So I’ve been following Jeff Goins’ blog and weekly updates for sometime now and it has been an eye-opening experience. I was introduced to him by Tunde Fajimi. I got this in my mail a few days ago from him and I thought to share it. He has some amazing advice.
I’ve been thinking a lot about life and the crazy things that happen to us. Have you ever had something terrible happen to you? Of course, you have. You’re breathing.
Life is hard and full of unexpected disasters. And sometimes, if we’re not careful, we can come to expect those bad things.
Where does your mind go when things go wrong? Mine does this: “I knew it. I just knew something like this would happen. It was only a matter of time.”
What we fear the most
One of the oldest stories in histories is a story about a man named Job. But really it’s about our hearts and what we believe about the good things in life.
For awhile, Job withstands all the bad things the Devil throws at him, even when his wife tells him to curse God and die (great wife, eh?). But finally he says something quite telling about his — and our — worldview:
“The thing I feared the most has come upon me.”
Too good to be true
This happened to me the other weekend. While on a road trip, my wife and I had finally gotten our son to fall asleep (he doesn’t do well in cars), and as soon as we got back on the road, we hit a traffic jam. I immediately thought of the Alanis Morissette song: “Isn’t it ironic?”
Then my mind went to dark places. And I began thinking: Man, I KNEW this was too good to be true.
We do this when good things happen, don’t we? Instead of enjoying them, we wait for the end. We delay gratitude and joy, because we know all things are temporary.
But so what? Does that discount the goodness of the moment? Of course not. And in fact, this expectation of bad things to come is, in a way, a self-fulfilling prophecy.
A paradigm-shifting idea
OK. So here’s an scenario: What if the goodness didn’t end?
Just think on that for a moment. I’m not talking about rainbows and daisies and unicorns and crap. I’m just wondering how your attitude might change if you didn’t believe every good thing came with a catch.
So here’s the big idea, the one thought that could literally change your life (and has mine):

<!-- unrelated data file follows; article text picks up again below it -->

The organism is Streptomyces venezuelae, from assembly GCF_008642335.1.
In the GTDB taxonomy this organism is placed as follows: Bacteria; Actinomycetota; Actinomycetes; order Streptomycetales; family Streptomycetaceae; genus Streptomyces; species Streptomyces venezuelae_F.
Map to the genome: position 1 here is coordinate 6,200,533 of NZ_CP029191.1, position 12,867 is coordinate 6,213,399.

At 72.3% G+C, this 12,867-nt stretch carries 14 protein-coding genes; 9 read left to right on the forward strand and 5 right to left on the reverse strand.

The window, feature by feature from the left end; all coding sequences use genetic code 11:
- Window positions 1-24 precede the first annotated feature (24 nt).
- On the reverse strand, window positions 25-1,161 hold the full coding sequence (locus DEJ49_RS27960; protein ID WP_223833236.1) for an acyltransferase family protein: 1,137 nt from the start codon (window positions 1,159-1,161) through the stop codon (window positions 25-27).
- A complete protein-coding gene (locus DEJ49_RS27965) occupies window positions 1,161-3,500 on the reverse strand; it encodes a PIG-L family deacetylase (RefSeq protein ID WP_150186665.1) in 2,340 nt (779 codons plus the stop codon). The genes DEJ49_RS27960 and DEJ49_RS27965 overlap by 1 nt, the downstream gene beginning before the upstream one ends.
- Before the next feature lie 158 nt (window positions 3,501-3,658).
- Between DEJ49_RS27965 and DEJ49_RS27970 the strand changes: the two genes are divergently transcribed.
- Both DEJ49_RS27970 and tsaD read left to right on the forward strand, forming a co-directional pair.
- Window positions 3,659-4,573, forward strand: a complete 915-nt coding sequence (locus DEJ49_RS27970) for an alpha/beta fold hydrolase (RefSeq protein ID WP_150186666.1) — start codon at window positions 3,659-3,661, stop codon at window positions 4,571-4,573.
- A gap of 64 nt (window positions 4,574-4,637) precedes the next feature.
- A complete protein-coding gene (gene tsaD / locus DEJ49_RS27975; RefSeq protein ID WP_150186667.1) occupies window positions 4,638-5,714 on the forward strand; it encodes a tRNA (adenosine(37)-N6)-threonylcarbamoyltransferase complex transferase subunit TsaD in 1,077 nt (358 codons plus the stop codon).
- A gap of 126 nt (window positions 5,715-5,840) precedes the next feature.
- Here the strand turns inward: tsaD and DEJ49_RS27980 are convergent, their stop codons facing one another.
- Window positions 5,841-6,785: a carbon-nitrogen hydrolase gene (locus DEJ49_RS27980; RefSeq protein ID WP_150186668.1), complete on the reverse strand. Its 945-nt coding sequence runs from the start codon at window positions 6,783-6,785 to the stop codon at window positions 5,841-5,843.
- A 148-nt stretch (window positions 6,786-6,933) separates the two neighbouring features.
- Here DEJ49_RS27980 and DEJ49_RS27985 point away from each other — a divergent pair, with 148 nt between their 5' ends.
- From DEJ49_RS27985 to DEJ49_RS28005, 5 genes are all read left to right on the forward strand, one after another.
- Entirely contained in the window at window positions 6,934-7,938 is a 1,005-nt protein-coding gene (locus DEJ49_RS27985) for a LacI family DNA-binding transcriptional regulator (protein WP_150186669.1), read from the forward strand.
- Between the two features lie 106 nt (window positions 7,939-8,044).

The universe is not out to get you. God is not your enemy. Good things come to those who expect them.
Yes, life can be tough and full of heart ache. But, friend, why are you waiting for bad things to happen? If you are, I promise: you won’t be disappointed. There are always shadows, even in the sunshine.
I challenge you to try this
Okay. So I want you to reply to this message, but do me a favor: Don’t tell me all the reasons you can’t think this way. I don’t want to hear it. Look, if this guycan look at life and be thankful, our problems are small in contrast.
I don’t want to minimize your struggle or pain, but I want to challenge you to consider how life might be different if you chose gratitude over fear. If you waited for good things to happen instead of wondering when the bad might come.
So here are three things I want you to try (if you’re up for a challenge):
- Pick something in your life and say “thanks” for it. This can be anything, good or bad.
- When anxiety and fear overwhelm you, smile. Try it right now, for a full minute. I dare you. And see if you don’t feel better afterwards.
- Think of one good thing you’d like to happen, and believe it.Trust that it will happen. I’m not talking about kooky hocus pocus, manifestation mumbo jumbo. I’m talking about simple hope and faith. That’s all, nothing too crazy here.
Does this mean these things will happen? No, of course not. I mean, you could imagine yourself winning the lottery, and odds are that won’t happen. All I’m saying is this: Our attitudes are habits, so why not practice the ones we’d prefer?
It’s the difference between thinking of life as a gift as opposed to an obligation. If you’ve not tried it before, it’s at least worth a shot, right? Reply to this email with something you’re hoping for in this next week.
Here’s to you thinking — and then living — differently,